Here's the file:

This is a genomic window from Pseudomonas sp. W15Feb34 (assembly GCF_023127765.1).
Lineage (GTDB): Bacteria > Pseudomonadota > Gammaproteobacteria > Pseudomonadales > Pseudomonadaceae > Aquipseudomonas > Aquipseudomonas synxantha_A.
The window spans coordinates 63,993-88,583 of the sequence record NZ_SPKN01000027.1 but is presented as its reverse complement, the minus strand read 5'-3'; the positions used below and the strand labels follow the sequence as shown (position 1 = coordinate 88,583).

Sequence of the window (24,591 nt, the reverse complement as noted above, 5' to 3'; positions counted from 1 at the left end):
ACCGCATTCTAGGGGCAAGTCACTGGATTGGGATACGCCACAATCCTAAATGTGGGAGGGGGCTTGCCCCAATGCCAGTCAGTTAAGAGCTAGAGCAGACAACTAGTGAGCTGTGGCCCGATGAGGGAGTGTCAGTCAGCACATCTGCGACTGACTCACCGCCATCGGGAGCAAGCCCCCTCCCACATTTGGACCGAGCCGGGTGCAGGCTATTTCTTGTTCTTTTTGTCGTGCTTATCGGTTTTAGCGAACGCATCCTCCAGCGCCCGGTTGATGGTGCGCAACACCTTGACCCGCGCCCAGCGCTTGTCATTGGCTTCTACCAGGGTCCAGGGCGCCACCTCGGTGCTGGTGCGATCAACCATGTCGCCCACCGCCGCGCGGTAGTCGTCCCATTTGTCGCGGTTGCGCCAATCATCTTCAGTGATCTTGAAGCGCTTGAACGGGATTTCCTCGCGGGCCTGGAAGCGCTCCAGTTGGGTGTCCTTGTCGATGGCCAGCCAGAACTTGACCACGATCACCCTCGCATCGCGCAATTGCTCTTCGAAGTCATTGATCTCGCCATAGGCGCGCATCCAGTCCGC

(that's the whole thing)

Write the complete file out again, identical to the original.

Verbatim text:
This is a genomic window from Pseudomonas sp. W15Feb34 (assembly GCF_023127765.1).
Lineage (GTDB): Bacteria > Pseudomonadota > Gammaproteobacteria > Pseudomonadales > Pseudomonadaceae > Aquipseudomonas > Aquipseudomonas synxantha_A.
The window spans coordinates 63,993-88,583 of the sequence record NZ_SPKN01000027.1 but is presented as its reverse complement, the minus strand read 5'-3'; the positions used below and the strand labels follow the sequence as shown (position 1 = coordinate 88,583).

Sequence of the window (24,591 nt, the reverse complement as noted above, 5' to 3'; positions counted from 1 at the left end):
ACCGCATTCTAGGGGCAAGTCACTGGATTGGGATACGCCACAATCCTAAATGTGGGAGGGGGCTTGCCCCAATGCCAGTCAGTTAAGAGCTAGAGCAGACAACTAGTGAGCTGTGGCCCGATGAGGGAGTGTCAGTCAGCACATCTGCGACTGACTCACCGCCATCGGGAGCAAGCCCCCTCCCACATTTGGACCGAGCCGGGTGCAGGCTATTTCTTGTTCTTTTTGTCGTGCTTATCGGTTTTAGCGAACGCATCCTCCAGCGCCCGGTTGATGGTGCGCAACACCTTGACCCGCGCCCAGCGCTTGTCATTGGCTTCTACCAGGGTCCAGGGCGCCACCTCGGTGCTGGTGCGATCAACCATGTCGCCCACCGCCGCGCGGTAGTCGTCCCATTTGTCGCGGTTGCGCCAATCATCTTCAGTGATCTTGAAGCGCTTGAACGGGATTTCCTCGCGGGCCTGGAAGCGCTCCAGTTGGGTGTCCTTGTCGATGGCCAGCCAGAACTTGACCACGATCACCCTCGCATCGCGCAATTGCTCTTCGAAGTCATTGATCTCGCCATAGGCGCGCATCCAGTCCGC